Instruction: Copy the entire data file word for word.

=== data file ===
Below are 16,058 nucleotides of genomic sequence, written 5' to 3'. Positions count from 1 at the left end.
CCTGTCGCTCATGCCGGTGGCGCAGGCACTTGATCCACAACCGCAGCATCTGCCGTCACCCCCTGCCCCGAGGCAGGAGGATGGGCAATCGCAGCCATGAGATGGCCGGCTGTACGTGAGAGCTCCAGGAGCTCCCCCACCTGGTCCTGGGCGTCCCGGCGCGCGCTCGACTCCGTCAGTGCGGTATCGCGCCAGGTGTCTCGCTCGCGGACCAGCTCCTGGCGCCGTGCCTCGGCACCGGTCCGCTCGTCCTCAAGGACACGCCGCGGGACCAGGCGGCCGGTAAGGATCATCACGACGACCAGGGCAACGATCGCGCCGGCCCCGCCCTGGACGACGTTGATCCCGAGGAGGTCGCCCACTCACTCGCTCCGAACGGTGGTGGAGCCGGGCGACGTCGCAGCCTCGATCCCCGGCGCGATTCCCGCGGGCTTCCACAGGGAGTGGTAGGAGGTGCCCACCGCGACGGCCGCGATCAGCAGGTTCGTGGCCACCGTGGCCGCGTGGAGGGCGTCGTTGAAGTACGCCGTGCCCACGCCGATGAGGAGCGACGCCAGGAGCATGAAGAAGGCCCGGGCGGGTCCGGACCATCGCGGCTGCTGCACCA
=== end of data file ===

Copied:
Below are 16,058 nucleotides of genomic sequence, written 5' to 3'. Positions count from 1 at the left end.
CCTGTCGCTCATGCCGGTGGCGCAGGCACTTGATCCACAACCGCAGCATCTGCCGTCACCCCCTGCCCCGAGGCAGGAGGATGGGCAATCGCAGCCATGAGATGGCCGGCTGTACGTGAGAGCTCCAGGAGCTCCCCCACCTGGTCCTGGGCGTCCCGGCGCGCGCTCGACTCCGTCAGTGCGGTATCGCGCCAGGTGTCTCGCTCGCGGACCAGCTCCTGGCGCCGTGCCTCGGCACCGGTCCGCTCGTCCTCAAGGACACGCCGCGGGACCAGGCGGCCGGTAAGGATCATCACGACGACCAGGGCAACGATCGCGCCGGCCCCGCCCTGGACGACGTTGATCCCGAGGAGGTCGCCCACTCACTCGCTCCGAACGGTGGTGGAGCCGGGCGACGTCGCAGCCTCGATCCCCGGCGCGATTCCCGCGGGCTTCCACAGGGAGTGGTAGGAGGTGCCCACCGCGACGGCCGCGATCAGCAGGTTCGTGGCCACCGTGGCCGCGTGGAGGGCGTCGTTGAAGTACGCCGTGCCCACGCCGATGAGGAGCGACGCCAGGAGCATGAAGAAGGCCCGGGCGGGTCCGGACCATCGCGGCTGCTGCACCA